The Concrete Institute
The Concrete Institute replaces the former Cement & Concrete Institute.The Cement & Concrete Institute, based in Midrand, is a technical marketing organisation committed to growing the market for concrete for its members through its value chain of activities and services.
News & Product Highlights
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today15 May 2012
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Concrete solutions for infrastructure and housing

Concrete and concrete products offer social, environmental, economic and other benefits in housing as well as in the development of infrastructure for human settlements. These benefits are set out in a leaflet entitled Sustainable Concrete for Human Settlements, published by the Cement & Concrete Institute (C&CI).  Compared with new, sophisticated and relatively expensive alternative construction technologies, concrete remains one of the most cost-effective and durable building materials. 
today27 Jul 2011

Concrete and sustainability

Focusing on concrete and sustainability in the built environment, the Cement & Concrete Institute (C&CI) has produced the first in a series of new publications
today13 Apr 2014

50 stars for GBCSA

After just six years the Green Building Council South Africa has certified its 50th building. The GBCSA has single handedly activated and supported the commercial property sector towards a greener future, making way for green buildings.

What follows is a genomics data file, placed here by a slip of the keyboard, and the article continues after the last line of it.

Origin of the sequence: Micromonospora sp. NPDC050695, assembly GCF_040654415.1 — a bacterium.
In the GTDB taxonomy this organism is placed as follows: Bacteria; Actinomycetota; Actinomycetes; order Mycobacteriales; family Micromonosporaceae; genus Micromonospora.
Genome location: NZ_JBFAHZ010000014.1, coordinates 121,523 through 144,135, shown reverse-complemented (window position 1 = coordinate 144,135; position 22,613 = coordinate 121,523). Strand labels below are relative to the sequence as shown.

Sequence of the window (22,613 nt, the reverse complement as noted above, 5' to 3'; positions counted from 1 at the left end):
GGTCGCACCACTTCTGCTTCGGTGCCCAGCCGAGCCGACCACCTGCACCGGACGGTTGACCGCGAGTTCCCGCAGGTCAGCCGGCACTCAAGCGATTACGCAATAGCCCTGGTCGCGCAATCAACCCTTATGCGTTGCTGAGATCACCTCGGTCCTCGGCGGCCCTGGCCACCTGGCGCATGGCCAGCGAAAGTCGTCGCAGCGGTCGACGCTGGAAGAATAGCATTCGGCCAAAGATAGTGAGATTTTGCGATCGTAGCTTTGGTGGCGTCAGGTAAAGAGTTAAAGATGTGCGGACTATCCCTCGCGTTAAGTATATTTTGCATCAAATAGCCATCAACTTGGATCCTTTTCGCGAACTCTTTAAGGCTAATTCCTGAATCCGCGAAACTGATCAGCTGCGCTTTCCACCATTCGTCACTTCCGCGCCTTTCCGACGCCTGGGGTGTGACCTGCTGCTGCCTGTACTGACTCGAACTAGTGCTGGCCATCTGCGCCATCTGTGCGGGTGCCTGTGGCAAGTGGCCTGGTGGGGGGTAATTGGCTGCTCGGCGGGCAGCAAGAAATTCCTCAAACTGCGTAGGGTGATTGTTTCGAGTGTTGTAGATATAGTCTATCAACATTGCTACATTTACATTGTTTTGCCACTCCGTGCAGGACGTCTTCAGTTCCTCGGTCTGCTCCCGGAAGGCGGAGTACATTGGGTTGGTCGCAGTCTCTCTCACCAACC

today14 Nov 2012

4-star Green Star SA rating – a first for local government

The City of Cape Town’s Human Settlements Contact Centre in Manenberg has recently been awarded a 4-star Green Star SA rating. It is the first newly built municipal building in South Africa to achieve a Green Star SA rating. 
today31 Oct 2011

Clay brick – a frontrunner for housing delivery

It is reported that between 1994 and June 2010, government financed the building of over 2.7 million homes for South Africans, giving shelter to more than 13 million people. Government spending on housing delivery increased from R4.8 billion in 2004/05 to R10.9 billion in the 2009/10 financial year. Yet there are still thousands of informal settlements across the country and more than 12 million South Africans are still in need of proper homes.